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Happy Are the Helpless and Hungry

Wisdom for the Heart / Dr. Stephen Davey
The Truth Network Radio
August 23, 2021 12:00 am

Happy Are the Helpless and Hungry

Wisdom for the Heart / Dr. Stephen Davey

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August 23, 2021 12:00 am

How hungry are you for the things of God? How reliant are you on His Spirit for every good work? Jesus' Beatitude in Matthew 5:5-6 isn't just for preachers and missionaries. It is for every person who wears His name.

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You get hungry, you eat, you're satisfied.

Guess what happens? You get hungry, you eat, you're satisfied. Proof that you are alive is the fact that you are constantly hungering and thirsting and being quenched, only to be quenched again and to be satisfied again. David wrote it this way, my soul is consumed with longing after thine ordinances at all times. So the question that comes out of this beatitude to me is, what are you hungry for and how hungry are you? We have a natural inclination to think that living for ourselves is what will make us happy.

That's a lie. True joy is only found in a life of surrender to Jesus Christ. With that in mind, here's a question for you. How hungry are you for the things of God?

And how reliant are you on His Spirit to be able to accomplish what God wants from you? Today on Wisdom for the Heart, Stephen Davey continues his exposition of Jesus' sermon that we call the Beatitudes. This series is called Overcoming the Beatitudes, and Stephen's calling today's message, Happy Are the Helpless and Hungry.

Throughout this Sermon on the Mount, we call it, beginning in Matthew chapter 5, he will reverse the wisdom of the world. Those who come in last are first. Giving is really receiving. Dying is really living. Losing is finding. The least is actually the greatest. Weakness is strength.

Serving is actually ruling. Blessed are they. Happy are they, he says nine times in the beginning, the opening of this rather radical sermon.

The word blessed from the Greek word makaris can be translated truly, genuinely happy. And you remember he began with a shocking statement back in verse 3, happy are the beggars. Blessed are the poor in spirit, literally happy are those who recognize they are completely bankrupt in spirit.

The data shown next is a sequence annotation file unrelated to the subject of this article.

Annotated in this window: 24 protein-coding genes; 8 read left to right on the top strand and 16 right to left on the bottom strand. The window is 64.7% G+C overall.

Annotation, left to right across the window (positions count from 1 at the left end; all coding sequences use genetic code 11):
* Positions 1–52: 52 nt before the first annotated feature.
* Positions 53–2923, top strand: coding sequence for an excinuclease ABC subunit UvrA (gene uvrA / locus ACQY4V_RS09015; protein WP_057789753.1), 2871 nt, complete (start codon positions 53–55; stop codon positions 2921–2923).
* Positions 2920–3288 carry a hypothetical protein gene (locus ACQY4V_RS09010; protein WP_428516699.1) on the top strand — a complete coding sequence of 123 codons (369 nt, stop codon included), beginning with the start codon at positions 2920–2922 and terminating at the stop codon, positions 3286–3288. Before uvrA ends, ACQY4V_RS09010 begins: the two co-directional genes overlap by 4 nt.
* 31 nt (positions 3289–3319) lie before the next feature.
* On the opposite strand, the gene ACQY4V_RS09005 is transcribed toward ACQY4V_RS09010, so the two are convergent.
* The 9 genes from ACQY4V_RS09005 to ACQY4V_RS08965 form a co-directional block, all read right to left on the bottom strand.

Why? Because they are the ones who are admitted into the kingdom of heaven, the end of verse 3. The first part of verse 4, he goes on further sort of to turn over to the apple cart of conventional wisdom as he says, blessed are the brokenhearted, blessed are those who mourn.

Why? Because those who mourn their desperate condition, understanding they are indeed bankrupt, come to God with nothing in their hands and they find genuine comfort. Now the Lord will deliver another rather surprising step toward true happiness in verse 5 where he will say, blessed are the meek, for they shall inherit the earth.

You've got to be kidding. The meek get buried in the earth. They don't inherit the earth. Doormats are to be stepped on. Matthew Henry, the Puritan pastor of the late 1600s wrote, modern audiences recoil at this. He writes, common sense dictates that people who are meek will suffer insult and abuse, enable even to find some small corner where they can draw their breath. We know by nature that we must hunt with the hounds because to be a sheep is to risk becoming someone else's dinner. Well put. Most modern dictionaries by the way will define the English word here meekness in ways like these, deficient in courage, one who lacks spirit and backbone my online dictionary that I googled into, defined it with words like docile, overly submissive, spiritless.

Spiritless, docile, submissive, a doormat. Like the kid you probably heard about, you know he got fed up with a bully, he took his lunch money, took it away from him every single day on the bus as he went to school and every day another dollar, five dollars a week. Then the boy saw an ad for karate lessons. Remember he got so excited till he found out they cost five dollars a week so he just went back to paying the bully, right?

Easier to just pay up. I love the courage of this kid. True story which I suppose means the other story wasn't true but this is I know true.